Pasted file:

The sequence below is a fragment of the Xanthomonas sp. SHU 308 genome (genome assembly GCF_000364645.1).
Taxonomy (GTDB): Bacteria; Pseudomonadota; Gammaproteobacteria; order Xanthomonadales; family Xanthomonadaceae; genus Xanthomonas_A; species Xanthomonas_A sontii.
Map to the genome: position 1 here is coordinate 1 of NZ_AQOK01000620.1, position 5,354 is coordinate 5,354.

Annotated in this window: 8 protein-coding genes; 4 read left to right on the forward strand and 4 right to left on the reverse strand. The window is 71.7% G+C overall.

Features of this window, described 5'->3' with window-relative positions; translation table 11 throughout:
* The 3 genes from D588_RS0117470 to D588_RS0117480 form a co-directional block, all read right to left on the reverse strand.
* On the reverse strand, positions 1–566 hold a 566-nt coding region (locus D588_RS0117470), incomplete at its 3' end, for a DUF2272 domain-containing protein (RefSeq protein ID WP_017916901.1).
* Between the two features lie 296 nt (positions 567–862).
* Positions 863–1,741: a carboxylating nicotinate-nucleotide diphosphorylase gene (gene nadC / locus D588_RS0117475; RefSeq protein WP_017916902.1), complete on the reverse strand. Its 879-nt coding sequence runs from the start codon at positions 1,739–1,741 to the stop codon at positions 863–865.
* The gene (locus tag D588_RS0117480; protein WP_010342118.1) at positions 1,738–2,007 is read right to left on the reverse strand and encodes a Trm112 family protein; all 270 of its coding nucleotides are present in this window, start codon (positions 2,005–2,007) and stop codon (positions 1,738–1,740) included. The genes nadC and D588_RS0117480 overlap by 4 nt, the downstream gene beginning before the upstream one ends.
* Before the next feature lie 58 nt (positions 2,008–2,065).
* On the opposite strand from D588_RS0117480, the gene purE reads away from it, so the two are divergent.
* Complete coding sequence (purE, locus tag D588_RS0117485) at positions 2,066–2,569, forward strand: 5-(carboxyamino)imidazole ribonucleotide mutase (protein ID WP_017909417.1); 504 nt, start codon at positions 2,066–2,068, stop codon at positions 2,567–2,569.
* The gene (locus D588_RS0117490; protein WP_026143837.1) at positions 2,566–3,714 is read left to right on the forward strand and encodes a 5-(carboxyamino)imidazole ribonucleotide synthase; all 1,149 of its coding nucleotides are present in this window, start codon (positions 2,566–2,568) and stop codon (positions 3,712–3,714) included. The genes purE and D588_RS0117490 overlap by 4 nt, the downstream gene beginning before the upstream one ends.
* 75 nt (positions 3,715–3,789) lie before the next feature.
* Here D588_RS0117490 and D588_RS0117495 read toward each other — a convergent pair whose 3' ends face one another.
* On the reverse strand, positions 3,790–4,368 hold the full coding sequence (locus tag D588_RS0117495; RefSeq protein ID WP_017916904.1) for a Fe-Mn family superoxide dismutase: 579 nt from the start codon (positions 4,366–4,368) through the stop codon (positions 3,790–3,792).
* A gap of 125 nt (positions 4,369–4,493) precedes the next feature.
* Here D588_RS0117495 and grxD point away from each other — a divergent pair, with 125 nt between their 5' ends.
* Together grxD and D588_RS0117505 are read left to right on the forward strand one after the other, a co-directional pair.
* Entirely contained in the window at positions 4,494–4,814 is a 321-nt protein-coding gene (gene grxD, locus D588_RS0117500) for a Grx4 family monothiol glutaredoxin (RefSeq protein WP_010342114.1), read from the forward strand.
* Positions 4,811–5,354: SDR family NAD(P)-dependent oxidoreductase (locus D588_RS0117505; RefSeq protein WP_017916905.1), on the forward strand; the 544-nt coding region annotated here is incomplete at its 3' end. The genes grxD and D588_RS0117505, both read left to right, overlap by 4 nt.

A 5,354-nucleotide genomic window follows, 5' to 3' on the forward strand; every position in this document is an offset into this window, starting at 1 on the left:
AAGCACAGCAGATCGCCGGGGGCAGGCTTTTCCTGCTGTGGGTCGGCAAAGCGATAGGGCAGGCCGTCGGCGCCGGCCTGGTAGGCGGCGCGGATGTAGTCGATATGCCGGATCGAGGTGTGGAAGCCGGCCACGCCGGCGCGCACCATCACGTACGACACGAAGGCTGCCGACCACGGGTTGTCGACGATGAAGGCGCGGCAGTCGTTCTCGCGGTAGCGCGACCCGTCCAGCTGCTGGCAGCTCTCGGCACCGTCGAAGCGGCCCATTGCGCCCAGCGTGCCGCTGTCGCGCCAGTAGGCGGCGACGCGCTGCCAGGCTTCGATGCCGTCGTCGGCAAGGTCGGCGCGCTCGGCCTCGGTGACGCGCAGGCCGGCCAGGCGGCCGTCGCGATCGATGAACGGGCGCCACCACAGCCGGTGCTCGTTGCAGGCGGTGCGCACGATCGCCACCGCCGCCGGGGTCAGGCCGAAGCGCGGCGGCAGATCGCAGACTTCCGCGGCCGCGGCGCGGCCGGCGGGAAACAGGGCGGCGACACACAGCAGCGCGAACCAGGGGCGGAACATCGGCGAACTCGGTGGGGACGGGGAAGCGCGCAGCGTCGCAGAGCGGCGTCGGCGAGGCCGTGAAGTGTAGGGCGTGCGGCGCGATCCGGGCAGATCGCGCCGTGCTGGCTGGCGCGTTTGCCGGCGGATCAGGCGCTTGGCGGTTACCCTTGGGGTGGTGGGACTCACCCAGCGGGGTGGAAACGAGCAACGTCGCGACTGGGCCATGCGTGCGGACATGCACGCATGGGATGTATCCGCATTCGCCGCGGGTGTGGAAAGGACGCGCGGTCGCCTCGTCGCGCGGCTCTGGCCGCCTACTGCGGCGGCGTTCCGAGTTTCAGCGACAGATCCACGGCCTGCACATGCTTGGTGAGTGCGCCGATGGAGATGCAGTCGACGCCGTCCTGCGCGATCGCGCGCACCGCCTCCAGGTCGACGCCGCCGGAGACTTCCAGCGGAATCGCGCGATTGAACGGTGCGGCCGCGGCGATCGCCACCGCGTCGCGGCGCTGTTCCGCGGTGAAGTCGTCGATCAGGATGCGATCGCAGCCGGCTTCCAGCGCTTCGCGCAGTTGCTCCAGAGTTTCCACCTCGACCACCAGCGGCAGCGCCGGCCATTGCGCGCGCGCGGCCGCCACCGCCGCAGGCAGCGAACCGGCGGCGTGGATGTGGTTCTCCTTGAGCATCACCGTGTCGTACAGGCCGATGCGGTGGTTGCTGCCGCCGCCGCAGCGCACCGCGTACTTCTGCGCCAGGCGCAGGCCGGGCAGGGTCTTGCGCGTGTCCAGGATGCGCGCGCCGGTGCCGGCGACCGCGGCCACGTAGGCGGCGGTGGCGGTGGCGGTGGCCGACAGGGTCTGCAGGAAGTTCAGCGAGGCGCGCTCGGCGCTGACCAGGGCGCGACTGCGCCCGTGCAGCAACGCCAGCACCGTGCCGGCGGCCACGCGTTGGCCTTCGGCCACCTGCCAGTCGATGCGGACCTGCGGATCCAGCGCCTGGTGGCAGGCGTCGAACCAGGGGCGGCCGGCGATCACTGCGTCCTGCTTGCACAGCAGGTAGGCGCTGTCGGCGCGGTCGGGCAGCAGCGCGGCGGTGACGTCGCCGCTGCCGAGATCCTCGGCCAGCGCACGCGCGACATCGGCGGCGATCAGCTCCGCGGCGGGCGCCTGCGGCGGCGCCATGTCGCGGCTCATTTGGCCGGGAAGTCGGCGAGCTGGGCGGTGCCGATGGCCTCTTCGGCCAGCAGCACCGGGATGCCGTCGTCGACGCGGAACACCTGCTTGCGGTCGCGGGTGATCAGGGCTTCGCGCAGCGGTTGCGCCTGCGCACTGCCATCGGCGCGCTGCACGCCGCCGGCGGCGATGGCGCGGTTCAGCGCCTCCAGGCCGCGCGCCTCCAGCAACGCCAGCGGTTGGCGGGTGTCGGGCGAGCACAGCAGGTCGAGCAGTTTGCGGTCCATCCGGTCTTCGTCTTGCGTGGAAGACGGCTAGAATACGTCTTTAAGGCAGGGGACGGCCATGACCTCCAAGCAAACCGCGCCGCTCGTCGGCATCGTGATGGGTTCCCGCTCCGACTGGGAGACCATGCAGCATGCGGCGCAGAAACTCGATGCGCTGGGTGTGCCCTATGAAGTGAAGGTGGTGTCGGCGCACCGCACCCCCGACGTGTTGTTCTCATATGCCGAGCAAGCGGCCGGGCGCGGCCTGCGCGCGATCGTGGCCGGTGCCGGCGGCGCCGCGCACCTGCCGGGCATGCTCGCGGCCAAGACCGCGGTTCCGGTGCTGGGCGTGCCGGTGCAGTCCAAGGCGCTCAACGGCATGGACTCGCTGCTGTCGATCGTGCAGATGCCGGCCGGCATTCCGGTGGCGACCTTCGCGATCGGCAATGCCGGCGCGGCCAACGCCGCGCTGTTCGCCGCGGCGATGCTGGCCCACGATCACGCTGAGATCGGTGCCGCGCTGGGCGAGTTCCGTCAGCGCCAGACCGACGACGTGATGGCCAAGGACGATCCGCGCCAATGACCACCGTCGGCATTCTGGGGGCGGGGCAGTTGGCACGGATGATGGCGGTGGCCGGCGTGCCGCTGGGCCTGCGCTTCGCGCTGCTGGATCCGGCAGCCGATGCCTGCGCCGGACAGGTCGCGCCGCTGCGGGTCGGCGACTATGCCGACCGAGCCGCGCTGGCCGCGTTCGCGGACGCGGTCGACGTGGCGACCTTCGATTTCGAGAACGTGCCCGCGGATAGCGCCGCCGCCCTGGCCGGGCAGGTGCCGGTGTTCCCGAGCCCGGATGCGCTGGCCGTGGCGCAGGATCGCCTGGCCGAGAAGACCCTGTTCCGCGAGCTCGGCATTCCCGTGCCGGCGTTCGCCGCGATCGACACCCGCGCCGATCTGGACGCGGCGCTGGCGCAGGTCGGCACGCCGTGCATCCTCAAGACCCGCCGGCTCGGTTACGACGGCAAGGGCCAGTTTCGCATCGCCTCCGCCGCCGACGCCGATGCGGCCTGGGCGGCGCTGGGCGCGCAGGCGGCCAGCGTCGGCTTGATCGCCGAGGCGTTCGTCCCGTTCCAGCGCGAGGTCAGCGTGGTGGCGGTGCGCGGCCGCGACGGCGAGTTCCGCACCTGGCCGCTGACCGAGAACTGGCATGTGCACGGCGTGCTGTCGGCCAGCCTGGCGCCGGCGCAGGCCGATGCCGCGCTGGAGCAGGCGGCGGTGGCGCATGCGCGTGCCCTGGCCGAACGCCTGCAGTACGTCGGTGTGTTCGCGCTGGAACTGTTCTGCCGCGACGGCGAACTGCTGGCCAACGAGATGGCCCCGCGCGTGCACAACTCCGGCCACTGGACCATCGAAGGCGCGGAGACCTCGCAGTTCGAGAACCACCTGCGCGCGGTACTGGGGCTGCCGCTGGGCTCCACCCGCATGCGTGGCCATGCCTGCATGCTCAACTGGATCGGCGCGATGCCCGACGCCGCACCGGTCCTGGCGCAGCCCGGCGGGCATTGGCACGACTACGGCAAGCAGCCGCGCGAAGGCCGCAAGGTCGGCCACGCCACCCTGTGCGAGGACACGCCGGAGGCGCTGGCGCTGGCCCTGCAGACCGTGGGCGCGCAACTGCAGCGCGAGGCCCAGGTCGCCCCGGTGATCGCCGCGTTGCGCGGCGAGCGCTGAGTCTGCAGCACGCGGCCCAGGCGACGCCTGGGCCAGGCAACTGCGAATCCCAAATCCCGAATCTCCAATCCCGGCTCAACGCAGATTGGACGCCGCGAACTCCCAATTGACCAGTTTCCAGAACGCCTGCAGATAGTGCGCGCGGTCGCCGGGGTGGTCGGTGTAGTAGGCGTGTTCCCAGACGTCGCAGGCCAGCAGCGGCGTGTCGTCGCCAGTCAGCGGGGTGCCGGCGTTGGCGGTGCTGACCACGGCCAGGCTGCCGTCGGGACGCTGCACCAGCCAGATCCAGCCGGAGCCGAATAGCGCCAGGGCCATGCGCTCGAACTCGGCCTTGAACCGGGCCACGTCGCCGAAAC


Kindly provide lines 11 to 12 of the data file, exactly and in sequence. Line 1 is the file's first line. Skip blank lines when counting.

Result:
* Before the next feature lie 58 nt (positions 2,008–2,065).
* On the opposite strand from D588_RS0117480, the gene purE reads away from it, so the two are divergent.